A private investigator ordered by insurer TAL to dig up dirt on a customer spent months following the woman and secretly recording her every move.
The life insurance company spent years fighting the woman's claim under her income protection policy after depression and anxiety meant she could no longer work as a nurse.
TAL's bullying and treatment of the woman, including demanding that she repay $69,000, caused her considerable distress, the banking royal commission heard.
An ombudsman forced TAL to overturn its initial move to cancel the policy in 2012, after it wrongly accused her of having a history of work-related stress and failing to disclose it when she applied for the insurance.
All up it took three years, until 2013, for the woman to start receiving her $2750 monthly benefit.
But then a TAL staffer, one of multiple case managers making what the company admitted were multiple inappropriate decisions, did a Google search and found the woman had written a book.
Another case manager instructed the private investigator to get "results" and suggested he "complete a pretext at the hospital", although the inquiry heard it was not clear if that meant posing as a family member or friend.
The case manager wanted the private investigator to find information so TAL could avoid paying an estimated $792,000 if the woman continued receiving benefits until she was 65.
The detailed and sustained surveillance campaign conducted over four months involved extensive searches of social media sites such as Facebook.
The woman had no idea she was being followed, photographed and videoed by a private investigator who was recording her every move, the inquiry heard on Thursday.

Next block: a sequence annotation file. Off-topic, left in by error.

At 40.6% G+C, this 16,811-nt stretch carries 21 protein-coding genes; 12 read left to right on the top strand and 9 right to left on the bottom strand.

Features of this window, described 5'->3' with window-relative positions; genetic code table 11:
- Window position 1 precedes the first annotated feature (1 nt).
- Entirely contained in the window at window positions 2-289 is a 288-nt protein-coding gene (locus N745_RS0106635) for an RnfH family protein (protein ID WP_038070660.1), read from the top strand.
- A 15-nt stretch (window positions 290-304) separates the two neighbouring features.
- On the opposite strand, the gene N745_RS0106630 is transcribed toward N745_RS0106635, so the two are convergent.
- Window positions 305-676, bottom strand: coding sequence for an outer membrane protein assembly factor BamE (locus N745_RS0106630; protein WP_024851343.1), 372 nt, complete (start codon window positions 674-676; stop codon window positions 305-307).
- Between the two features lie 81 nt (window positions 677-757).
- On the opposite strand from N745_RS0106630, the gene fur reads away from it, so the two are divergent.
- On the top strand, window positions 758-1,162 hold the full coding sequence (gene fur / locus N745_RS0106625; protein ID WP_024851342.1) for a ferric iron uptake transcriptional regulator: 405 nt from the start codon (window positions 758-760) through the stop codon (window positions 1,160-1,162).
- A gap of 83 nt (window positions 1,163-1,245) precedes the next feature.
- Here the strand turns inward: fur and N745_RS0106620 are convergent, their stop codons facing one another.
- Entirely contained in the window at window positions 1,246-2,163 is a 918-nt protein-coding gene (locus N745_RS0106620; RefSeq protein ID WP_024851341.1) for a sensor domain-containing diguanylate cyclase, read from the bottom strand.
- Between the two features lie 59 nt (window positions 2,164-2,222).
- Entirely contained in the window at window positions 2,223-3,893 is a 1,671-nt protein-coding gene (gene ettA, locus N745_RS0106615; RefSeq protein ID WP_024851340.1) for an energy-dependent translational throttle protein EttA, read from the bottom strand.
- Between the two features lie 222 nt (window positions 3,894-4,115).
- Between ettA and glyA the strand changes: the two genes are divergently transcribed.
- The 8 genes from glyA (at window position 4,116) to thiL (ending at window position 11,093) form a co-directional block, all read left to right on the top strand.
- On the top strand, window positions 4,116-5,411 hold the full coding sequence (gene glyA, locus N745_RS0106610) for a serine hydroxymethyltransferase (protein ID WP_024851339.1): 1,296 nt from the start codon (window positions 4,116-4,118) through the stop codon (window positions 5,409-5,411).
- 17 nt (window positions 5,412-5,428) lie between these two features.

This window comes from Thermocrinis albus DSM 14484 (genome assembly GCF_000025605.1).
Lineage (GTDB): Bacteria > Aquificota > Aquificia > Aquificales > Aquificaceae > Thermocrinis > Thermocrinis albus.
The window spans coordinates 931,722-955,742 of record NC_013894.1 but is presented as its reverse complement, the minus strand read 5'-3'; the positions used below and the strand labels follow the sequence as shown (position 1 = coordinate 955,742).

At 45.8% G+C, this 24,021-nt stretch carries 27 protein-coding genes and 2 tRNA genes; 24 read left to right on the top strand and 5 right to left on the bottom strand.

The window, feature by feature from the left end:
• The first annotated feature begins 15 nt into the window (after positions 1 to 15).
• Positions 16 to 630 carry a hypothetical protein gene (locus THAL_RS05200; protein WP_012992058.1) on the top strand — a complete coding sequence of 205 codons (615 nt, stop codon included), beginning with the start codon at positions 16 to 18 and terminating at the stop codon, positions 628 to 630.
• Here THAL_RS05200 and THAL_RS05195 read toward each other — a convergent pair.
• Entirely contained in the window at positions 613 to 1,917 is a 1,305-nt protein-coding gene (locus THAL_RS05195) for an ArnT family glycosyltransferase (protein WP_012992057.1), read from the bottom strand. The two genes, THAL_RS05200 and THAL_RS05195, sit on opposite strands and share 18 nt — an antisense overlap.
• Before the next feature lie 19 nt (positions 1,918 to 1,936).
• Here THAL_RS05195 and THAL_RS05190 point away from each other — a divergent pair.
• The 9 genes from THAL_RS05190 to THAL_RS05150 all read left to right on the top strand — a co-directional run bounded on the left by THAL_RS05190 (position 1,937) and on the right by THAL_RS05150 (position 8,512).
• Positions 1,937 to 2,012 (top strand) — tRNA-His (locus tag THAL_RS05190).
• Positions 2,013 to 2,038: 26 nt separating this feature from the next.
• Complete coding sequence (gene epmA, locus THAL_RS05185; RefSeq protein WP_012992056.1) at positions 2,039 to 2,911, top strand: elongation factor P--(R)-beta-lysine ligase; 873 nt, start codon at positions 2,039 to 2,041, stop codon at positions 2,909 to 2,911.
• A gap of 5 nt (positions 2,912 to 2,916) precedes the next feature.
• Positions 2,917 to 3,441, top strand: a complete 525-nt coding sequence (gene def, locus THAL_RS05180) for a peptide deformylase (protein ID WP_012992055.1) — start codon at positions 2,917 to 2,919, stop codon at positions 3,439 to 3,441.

The investigator's report included details and footage of the woman having breakfast, kissing her partner and taking her clothes off to reveal her bathers at a swimming pool.
Senior TAL executive Loraine van Eeden agreed the surveillance was deeply inappropriate.
Senior counsel assisting the commission Rowena Orr QC said it was not how an insurance company should treat a person who had qualified for benefits under an income protection policy on the basis of a mental health condition.
Ms van Eeden said: "It's not how to treat any claimant."
TAL then forced the woman to fill out a daily activity diary so she could continue receiving her benefits, despite medical evidence that it exacerbated her condition and she was suffering severe anxiety attacks.
Ms van Eeden said the threat to stop the woman's benefits if she did not submit the daily diary was "absolutely bullying".
TAL told the woman in 2014 it was cancelling her cover, accused her of fraud and demanded she repay the $68,890 she had received in benefits.
They were not the only shocks in the letter, which was also the first time TAL revealed its surveillance to the woman.
Ms van Eeden agreed the letter would have caused considerable distress to the woman.
"I was shocked when I saw this," TAL's general manager of claims said.
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